Quoted without comment.
Wednesday, June 30, 2010
Middle East Decision Time?
"Yesterday I had an exchange with someone, formerly associated with an American intelligence agency, who claims to be knowledgable about the Middle East. I offered the following view on the Middle East, to which he later responded: Quite naturally the [US] has important interests in the Arab world, especially in terms of a commitment to protect certain Arab princes in the Gulf region, and to protect 'democracy' in Iraq. At the same time we wish to prevent a second holocaust--a second mass extermination of Jews. Seen by many to be an ally and friend to the Arabs, the [US] is an ally and friend to Israel as well. This is a very uncomfortable position for America, because the conflict between Israel and the Arabs appears to be non-negotiable (especially with the insertion of Islamism into the conflict). We are thus confronted with a dilemma. Either Israel will survive and Islamic power will be broken for centuries to come, or Israel will be destroyed and Europe will come under the same pressure Israel now feels. ... For peace to come about in the Middle East, it is not enough that the Israelis show sympathy for the plight of the Arbas. This is what we would all like to see. But what of Arab sympathy for the plight of the Jews? But no one is sufficently 'insensitive' as to insist on this. ... If Israel is considered an outpost of the West, can the Arabs agree upon a border with Israel? Or must we accept the destruction of Israel? Here the bitter experiences of India, alongside those of Israel, suggest that peace with Islam is always and forever problematic. Do we imagine there is no lesson to be found in the Islamic invasions of the Roman Empire, Europe and India. We are told to be sympathetic to the Islamists, to the plight of the Arabs. What about sympathy for Christians and Jews? ... The ultimate target of the hateful rhetoric in the Middle East is America and not Israel. It is capitalism and the West", JR Nyquist at Financial Sense, 4 June 2010, link:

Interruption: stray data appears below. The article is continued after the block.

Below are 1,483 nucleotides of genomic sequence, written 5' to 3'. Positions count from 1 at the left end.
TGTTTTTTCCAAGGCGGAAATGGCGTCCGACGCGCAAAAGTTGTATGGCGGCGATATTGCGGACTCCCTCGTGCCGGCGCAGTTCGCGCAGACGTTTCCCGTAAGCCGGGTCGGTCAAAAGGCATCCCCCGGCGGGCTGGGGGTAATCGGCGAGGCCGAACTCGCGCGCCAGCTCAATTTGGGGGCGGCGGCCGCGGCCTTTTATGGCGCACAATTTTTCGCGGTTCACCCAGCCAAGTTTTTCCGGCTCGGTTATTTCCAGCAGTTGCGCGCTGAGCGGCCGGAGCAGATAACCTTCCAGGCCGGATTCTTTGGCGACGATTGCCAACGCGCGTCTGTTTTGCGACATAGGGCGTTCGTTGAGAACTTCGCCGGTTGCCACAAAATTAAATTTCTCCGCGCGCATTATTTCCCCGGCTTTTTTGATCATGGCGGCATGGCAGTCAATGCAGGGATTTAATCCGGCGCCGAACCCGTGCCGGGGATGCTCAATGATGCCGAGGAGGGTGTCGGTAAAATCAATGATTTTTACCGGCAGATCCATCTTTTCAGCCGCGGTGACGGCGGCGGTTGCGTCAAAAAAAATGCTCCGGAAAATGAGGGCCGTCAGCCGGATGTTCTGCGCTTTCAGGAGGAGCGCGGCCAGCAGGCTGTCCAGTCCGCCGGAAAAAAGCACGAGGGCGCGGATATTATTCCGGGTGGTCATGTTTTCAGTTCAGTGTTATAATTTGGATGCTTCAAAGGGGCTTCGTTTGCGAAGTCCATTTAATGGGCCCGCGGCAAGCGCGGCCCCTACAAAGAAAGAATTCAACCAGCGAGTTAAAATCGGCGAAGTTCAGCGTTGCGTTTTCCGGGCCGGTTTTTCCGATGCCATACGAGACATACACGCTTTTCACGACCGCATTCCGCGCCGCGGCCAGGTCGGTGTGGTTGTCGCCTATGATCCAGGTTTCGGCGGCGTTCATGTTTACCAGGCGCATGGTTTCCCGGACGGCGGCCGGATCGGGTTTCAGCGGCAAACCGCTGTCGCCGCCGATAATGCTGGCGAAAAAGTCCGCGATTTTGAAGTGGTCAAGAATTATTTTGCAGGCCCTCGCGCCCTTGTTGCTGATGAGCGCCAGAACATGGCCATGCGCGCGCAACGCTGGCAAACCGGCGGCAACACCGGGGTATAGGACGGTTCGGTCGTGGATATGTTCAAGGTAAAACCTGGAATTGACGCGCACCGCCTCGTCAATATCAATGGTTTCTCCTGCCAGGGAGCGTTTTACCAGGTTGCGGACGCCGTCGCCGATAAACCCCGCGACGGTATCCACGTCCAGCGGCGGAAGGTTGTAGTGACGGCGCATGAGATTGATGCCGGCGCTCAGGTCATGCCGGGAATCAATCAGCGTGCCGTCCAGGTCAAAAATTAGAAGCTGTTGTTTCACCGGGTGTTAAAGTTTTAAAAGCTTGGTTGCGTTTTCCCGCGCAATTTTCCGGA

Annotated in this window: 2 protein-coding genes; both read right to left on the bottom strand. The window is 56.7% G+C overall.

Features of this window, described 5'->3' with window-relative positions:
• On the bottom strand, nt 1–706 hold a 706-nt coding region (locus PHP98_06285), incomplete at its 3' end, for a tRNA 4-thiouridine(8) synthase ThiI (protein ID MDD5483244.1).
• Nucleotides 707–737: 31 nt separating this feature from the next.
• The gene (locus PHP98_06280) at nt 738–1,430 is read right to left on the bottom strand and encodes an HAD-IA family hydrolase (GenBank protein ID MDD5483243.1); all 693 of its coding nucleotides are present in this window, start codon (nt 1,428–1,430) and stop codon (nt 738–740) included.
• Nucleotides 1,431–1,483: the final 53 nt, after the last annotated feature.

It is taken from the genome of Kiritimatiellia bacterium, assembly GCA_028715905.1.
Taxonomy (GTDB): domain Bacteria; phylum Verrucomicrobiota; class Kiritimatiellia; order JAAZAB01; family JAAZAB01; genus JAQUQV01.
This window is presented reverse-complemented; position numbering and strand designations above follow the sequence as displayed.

"What do the following have in common: the piling on Israel after the botched interception of the Hamas relief flotilla, the Chinese military telling the US secretary of defense that he was not welcome in Beijing, and the declaration by Nick Clegg--now deputy prime minister of Great Britain--that his country's special relationship with America is over? Answer: The Obama adminstration has managed to convince most countries around the world that we are worth little as friends and even less as enemies. ... Last week, Israel walked into a trap set by a flotilla of Hamas sypathizers and what Lenin used to call useful idiots. Israeli commandos who were being attacked by burly men trying to throw them overboard or beat them senseless killed a bunch of people whom they would rather not have killed. ... The Israelis have a right to blockade Gaza, from which they withdrew only to soak up several thousand rockets in return, and they did what they could to get the ships to send supplies into Gaza through their ports. Until Vice President Jow Biden plucked up the courage to acknowledge on 'Charlie Rose' that the Israelis are at war with Hamas and have the right to prevent arms from entering Gaza, the Israelis could have been foregiven for thinking that we would hang them out to dry. ... The folly here is to think that leaving the Israelis open to these kinds of diplomatic attacks will buy good will in a Middle East that gets its opinions from Al Jazeera and a venomous media that routinely prints outratgeous lies and hate literature that echoes Nazi Germany. That part of the world, as Osama bin Laden once correctly observed, prefers a strong horse to a weak horse. ... When did the Israelis withdraw from Gaza? When they had a president in the White House upon whom they knew they could count. If, as is the case now, Israel is alone and desperate, is it more or less likely to conclude it has no choice but to attack Iran's nuclear facilities... What precisely have we gained from reaching out to the Syrian government", Eliot Cohen at the WSJ, 7 June 2010, link:
Quoted without comment.
It may be decision time for the US: we side with Israel or the Arabs. We'll see.